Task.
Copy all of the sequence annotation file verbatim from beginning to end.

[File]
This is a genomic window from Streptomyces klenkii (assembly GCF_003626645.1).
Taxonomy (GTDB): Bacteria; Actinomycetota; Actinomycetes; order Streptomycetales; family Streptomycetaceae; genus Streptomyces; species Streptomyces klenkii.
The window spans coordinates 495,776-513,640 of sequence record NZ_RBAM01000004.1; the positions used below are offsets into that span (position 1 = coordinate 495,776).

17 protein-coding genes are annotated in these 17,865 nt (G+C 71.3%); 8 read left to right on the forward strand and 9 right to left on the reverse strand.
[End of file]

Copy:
This is a genomic window from Streptomyces klenkii (assembly GCF_003626645.1).
Taxonomy (GTDB): Bacteria; Actinomycetota; Actinomycetes; order Streptomycetales; family Streptomycetaceae; genus Streptomyces; species Streptomyces klenkii.
The window spans coordinates 495,776-513,640 of sequence record NZ_RBAM01000004.1; the positions used below are offsets into that span (position 1 = coordinate 495,776).

17 protein-coding genes are annotated in these 17,865 nt (G+C 71.3%); 8 read left to right on the forward strand and 9 right to left on the reverse strand.